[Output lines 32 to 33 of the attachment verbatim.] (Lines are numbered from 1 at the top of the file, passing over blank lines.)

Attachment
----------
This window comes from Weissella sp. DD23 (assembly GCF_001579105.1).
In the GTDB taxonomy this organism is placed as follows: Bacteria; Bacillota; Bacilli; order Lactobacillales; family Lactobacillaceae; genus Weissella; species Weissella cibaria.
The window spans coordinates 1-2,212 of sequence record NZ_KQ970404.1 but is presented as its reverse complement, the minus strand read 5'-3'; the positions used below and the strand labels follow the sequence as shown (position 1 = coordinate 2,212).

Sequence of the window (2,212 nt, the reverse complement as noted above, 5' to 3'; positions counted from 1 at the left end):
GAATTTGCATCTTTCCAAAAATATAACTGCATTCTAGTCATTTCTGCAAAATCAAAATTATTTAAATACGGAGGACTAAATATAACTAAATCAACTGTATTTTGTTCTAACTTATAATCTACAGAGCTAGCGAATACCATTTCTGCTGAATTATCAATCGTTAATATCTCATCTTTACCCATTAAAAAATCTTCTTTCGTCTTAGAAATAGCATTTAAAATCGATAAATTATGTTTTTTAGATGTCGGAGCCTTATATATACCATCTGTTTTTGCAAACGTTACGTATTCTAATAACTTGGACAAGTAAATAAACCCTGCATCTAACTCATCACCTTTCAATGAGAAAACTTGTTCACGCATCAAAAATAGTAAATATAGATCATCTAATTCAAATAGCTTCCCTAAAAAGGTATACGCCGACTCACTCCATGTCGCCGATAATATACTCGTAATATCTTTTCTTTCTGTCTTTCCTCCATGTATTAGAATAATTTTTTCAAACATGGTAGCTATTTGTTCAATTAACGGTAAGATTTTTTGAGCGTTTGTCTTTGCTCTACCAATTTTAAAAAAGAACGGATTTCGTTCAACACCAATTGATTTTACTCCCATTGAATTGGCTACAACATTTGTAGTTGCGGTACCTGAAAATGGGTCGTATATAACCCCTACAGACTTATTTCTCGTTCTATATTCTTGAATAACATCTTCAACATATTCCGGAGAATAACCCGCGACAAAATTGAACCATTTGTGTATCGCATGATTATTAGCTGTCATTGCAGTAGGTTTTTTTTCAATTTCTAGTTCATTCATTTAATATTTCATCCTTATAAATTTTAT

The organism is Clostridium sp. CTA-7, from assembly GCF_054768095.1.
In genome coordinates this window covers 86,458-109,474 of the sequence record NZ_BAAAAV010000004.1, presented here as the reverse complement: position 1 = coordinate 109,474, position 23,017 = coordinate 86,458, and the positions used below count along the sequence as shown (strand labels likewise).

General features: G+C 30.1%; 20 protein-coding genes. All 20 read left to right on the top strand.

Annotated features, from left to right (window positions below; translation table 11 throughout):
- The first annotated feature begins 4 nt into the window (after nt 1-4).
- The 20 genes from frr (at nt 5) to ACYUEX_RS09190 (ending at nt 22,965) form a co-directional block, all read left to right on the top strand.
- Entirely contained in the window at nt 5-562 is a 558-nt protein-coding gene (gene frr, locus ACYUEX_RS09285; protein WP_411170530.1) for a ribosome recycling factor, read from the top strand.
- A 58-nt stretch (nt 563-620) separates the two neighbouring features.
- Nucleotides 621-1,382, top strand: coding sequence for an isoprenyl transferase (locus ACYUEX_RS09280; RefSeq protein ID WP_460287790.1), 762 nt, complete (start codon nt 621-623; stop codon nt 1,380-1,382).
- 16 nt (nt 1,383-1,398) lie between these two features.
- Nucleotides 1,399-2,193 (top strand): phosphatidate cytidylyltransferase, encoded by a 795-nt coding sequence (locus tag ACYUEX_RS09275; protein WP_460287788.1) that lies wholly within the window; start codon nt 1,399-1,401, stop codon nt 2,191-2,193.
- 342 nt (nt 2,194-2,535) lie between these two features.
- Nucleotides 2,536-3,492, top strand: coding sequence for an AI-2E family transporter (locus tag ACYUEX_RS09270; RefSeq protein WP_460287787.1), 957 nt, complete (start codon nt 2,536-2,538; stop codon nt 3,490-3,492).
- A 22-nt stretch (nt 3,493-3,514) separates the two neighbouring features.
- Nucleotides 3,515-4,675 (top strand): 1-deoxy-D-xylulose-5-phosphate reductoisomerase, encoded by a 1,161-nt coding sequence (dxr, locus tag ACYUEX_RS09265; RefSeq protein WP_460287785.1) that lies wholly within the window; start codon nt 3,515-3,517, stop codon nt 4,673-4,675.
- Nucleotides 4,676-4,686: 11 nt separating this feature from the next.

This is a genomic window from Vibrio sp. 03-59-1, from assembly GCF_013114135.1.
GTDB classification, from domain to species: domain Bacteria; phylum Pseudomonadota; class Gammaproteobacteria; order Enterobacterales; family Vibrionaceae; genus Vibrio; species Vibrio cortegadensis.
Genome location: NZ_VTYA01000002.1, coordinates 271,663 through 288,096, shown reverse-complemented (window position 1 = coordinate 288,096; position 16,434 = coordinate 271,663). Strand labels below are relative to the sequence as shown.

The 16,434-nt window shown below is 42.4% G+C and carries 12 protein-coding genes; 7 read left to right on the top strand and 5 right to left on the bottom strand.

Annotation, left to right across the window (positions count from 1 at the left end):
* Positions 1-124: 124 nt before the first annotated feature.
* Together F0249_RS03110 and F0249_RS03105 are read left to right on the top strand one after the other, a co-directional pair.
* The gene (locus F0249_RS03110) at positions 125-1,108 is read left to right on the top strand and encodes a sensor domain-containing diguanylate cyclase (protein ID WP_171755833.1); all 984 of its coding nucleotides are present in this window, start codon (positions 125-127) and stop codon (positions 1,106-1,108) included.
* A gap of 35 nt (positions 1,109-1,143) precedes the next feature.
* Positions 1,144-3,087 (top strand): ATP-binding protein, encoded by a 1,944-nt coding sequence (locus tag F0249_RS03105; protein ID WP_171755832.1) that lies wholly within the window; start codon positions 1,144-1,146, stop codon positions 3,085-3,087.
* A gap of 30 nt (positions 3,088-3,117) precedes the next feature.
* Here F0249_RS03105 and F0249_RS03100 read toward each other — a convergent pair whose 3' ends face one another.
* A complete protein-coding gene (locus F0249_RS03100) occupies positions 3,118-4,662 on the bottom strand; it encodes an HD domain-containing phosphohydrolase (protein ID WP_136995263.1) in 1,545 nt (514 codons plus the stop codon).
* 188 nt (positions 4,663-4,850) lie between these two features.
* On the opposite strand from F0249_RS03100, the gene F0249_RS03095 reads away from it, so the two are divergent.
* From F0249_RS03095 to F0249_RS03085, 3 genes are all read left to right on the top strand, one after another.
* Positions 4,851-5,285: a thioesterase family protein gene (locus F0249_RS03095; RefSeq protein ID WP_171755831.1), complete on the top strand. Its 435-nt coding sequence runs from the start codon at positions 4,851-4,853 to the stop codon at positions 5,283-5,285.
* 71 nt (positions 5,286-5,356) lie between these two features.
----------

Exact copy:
* A gap of 30 nt (positions 3,088-3,117) precedes the next feature.
* Here F0249_RS03105 and F0249_RS03100 read toward each other — a convergent pair whose 3' ends face one another.